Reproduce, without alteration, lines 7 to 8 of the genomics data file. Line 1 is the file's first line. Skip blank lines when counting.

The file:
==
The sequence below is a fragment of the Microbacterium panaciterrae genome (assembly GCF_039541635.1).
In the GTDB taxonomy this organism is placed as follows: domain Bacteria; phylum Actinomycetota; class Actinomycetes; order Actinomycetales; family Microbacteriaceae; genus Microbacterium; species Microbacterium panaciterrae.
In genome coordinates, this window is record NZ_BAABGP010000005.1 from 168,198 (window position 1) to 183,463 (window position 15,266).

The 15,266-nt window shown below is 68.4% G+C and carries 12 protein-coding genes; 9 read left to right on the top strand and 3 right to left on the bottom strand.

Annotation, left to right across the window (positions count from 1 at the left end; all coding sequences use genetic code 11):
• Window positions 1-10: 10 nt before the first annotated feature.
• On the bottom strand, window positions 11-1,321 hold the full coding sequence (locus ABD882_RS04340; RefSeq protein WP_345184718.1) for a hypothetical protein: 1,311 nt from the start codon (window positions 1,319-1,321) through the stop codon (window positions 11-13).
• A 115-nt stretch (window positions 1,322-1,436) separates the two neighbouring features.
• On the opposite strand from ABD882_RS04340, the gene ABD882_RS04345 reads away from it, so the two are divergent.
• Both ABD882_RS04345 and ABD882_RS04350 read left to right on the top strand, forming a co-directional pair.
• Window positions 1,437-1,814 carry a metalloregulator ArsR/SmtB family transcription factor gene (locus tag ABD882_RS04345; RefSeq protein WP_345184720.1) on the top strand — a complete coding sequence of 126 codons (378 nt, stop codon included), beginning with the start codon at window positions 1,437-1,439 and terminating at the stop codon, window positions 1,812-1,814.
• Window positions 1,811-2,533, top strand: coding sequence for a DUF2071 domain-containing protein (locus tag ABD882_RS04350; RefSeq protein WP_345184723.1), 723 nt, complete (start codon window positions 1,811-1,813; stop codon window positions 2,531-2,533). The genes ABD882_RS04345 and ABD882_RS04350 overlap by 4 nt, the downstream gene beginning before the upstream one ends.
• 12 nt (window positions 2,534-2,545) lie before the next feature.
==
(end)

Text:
• On the bottom strand, window positions 11-1,321 hold the full coding sequence (locus ABD882_RS04340; RefSeq protein WP_345184718.1) for a hypothetical protein: 1,311 nt from the start codon (window positions 1,319-1,321) through the stop codon (window positions 11-13).
• A 115-nt stretch (window positions 1,322-1,436) separates the two neighbouring features.